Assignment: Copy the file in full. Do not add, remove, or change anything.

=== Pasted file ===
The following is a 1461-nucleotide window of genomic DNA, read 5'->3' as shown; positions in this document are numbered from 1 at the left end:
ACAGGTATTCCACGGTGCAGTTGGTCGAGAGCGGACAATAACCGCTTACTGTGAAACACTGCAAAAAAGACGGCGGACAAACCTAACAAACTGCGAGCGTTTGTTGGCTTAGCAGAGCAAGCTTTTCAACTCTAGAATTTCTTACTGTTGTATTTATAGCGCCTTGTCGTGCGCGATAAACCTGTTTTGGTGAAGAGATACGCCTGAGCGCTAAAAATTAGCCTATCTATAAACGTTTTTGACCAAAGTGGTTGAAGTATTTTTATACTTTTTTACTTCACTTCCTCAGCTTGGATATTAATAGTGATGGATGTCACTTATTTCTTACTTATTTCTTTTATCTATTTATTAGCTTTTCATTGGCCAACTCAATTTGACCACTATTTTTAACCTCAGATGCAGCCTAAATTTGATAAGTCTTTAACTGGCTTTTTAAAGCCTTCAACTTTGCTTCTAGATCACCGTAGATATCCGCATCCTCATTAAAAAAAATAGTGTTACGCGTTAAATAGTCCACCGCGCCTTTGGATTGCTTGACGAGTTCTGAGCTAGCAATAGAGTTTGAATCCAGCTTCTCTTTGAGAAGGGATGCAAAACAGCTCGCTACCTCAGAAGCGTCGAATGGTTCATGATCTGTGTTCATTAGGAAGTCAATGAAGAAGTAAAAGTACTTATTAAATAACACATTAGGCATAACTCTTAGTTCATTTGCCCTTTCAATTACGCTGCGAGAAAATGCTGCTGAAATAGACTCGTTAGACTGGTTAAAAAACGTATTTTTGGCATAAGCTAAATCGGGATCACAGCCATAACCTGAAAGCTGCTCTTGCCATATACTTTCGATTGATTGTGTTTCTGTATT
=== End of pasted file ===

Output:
The following is a 1461-nucleotide window of genomic DNA, read 5'->3' as shown; positions in this document are numbered from 1 at the left end:
ACAGGTATTCCACGGTGCAGTTGGTCGAGAGCGGACAATAACCGCTTACTGTGAAACACTGCAAAAAAGACGGCGGACAAACCTAACAAACTGCGAGCGTTTGTTGGCTTAGCAGAGCAAGCTTTTCAACTCTAGAATTTCTTACTGTTGTATTTATAGCGCCTTGTCGTGCGCGATAAACCTGTTTTGGTGAAGAGATACGCCTGAGCGCTAAAAATTAGCCTATCTATAAACGTTTTTGACCAAAGTGGTTGAAGTATTTTTATACTTTTTTACTTCACTTCCTCAGCTTGGATATTAATAGTGATGGATGTCACTTATTTCTTACTTATTTCTTTTATCTATTTATTAGCTTTTCATTGGCCAACTCAATTTGACCACTATTTTTAACCTCAGATGCAGCCTAAATTTGATAAGTCTTTAACTGGCTTTTTAAAGCCTTCAACTTTGCTTCTAGATCACCGTAGATATCCGCATCCTCATTAAAAAAAATAGTGTTACGCGTTAAATAGTCCACCGCGCCTTTGGATTGCTTGACGAGTTCTGAGCTAGCAATAGAGTTTGAATCCAGCTTCTCTTTGAGAAGGGATGCAAAACAGCTCGCTACCTCAGAAGCGTCGAATGGTTCATGATCTGTGTTCATTAGGAAGTCAATGAAGAAGTAAAAGTACTTATTAAATAACACATTAGGCATAACTCTTAGTTCATTTGCCCTTTCAATTACGCTGCGAGAAAATGCTGCTGAAATAGACTCGTTAGACTGGTTAAAAAACGTATTTTTGGCATAAGCTAAATCGGGATCACAGCCATAACCTGAAAGCTGCTCTTGCCATATACTTTCGATTGATTGTGTTTCTGTATT